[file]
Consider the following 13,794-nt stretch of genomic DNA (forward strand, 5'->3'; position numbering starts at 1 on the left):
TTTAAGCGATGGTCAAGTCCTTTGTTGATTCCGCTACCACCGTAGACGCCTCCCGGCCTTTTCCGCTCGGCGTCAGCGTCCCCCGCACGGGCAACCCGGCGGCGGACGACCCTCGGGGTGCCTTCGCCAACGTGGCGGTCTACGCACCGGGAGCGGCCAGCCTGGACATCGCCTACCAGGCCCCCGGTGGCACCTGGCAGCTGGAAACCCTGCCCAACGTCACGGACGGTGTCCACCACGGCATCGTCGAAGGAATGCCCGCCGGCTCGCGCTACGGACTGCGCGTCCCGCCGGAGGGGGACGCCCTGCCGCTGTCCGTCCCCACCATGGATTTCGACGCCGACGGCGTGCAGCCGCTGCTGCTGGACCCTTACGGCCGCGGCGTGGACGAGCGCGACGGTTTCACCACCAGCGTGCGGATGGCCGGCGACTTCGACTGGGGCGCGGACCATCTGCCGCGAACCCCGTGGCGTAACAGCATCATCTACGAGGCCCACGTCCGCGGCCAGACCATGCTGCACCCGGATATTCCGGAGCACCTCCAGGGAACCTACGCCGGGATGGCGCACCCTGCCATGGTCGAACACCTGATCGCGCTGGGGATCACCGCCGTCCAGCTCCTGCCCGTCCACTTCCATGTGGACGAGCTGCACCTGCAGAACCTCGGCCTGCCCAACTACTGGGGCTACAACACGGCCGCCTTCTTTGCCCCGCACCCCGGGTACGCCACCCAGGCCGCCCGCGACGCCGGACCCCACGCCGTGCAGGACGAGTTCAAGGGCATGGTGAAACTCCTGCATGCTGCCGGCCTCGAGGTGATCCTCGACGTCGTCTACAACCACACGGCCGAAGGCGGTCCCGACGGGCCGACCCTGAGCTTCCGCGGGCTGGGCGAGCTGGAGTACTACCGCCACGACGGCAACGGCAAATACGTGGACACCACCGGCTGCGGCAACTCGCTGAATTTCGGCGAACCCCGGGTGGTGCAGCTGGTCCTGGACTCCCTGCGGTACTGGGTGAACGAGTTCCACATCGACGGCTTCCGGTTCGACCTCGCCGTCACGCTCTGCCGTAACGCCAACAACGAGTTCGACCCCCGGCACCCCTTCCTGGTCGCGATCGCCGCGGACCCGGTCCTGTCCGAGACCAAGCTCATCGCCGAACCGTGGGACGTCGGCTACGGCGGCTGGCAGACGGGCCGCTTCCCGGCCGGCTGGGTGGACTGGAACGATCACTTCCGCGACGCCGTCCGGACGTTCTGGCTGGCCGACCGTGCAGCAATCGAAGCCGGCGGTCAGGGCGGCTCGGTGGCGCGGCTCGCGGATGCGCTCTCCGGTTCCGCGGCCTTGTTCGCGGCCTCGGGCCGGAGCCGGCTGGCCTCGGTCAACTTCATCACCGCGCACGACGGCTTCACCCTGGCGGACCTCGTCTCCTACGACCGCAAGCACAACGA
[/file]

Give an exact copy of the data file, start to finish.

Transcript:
Consider the following 13,794-nt stretch of genomic DNA (forward strand, 5'->3'; position numbering starts at 1 on the left):
TTTAAGCGATGGTCAAGTCCTTTGTTGATTCCGCTACCACCGTAGACGCCTCCCGGCCTTTTCCGCTCGGCGTCAGCGTCCCCCGCACGGGCAACCCGGCGGCGGACGACCCTCGGGGTGCCTTCGCCAACGTGGCGGTCTACGCACCGGGAGCGGCCAGCCTGGACATCGCCTACCAGGCCCCCGGTGGCACCTGGCAGCTGGAAACCCTGCCCAACGTCACGGACGGTGTCCACCACGGCATCGTCGAAGGAATGCCCGCCGGCTCGCGCTACGGACTGCGCGTCCCGCCGGAGGGGGACGCCCTGCCGCTGTCCGTCCCCACCATGGATTTCGACGCCGACGGCGTGCAGCCGCTGCTGCTGGACCCTTACGGCCGCGGCGTGGACGAGCGCGACGGTTTCACCACCAGCGTGCGGATGGCCGGCGACTTCGACTGGGGCGCGGACCATCTGCCGCGAACCCCGTGGCGTAACAGCATCATCTACGAGGCCCACGTCCGCGGCCAGACCATGCTGCACCCGGATATTCCGGAGCACCTCCAGGGAACCTACGCCGGGATGGCGCACCCTGCCATGGTCGAACACCTGATCGCGCTGGGGATCACCGCCGTCCAGCTCCTGCCCGTCCACTTCCATGTGGACGAGCTGCACCTGCAGAACCTCGGCCTGCCCAACTACTGGGGCTACAACACGGCCGCCTTCTTTGCCCCGCACCCCGGGTACGCCACCCAGGCCGCCCGCGACGCCGGACCCCACGCCGTGCAGGACGAGTTCAAGGGCATGGTGAAACTCCTGCATGCTGCCGGCCTCGAGGTGATCCTCGACGTCGTCTACAACCACACGGCCGAAGGCGGTCCCGACGGGCCGACCCTGAGCTTCCGCGGGCTGGGCGAGCTGGAGTACTACCGCCACGACGGCAACGGCAAATACGTGGACACCACCGGCTGCGGCAACTCGCTGAATTTCGGCGAACCCCGGGTGGTGCAGCTGGTCCTGGACTCCCTGCGGTACTGGGTGAACGAGTTCCACATCGACGGCTTCCGGTTCGACCTCGCCGTCACGCTCTGCCGTAACGCCAACAACGAGTTCGACCCCCGGCACCCCTTCCTGGTCGCGATCGCCGCGGACCCGGTCCTGTCCGAGACCAAGCTCATCGCCGAACCGTGGGACGTCGGCTACGGCGGCTGGCAGACGGGCCGCTTCCCGGCCGGCTGGGTGGACTGGAACGATCACTTCCGCGACGCCGTCCGGACGTTCTGGCTGGCCGACCGTGCAGCAATCGAAGCCGGCGGTCAGGGCGGCTCGGTGGCGCGGCTCGCGGATGCGCTCTCCGGTTCCGCGGCCTTGTTCGCGGCCTCGGGCCGGAGCCGGCTGGCCTCGGTCAACTTCATCACCGCGCACGACGGCTTCACCCTGGCGGACCTCGTCTCCTACGACCGCAAGCACAACGA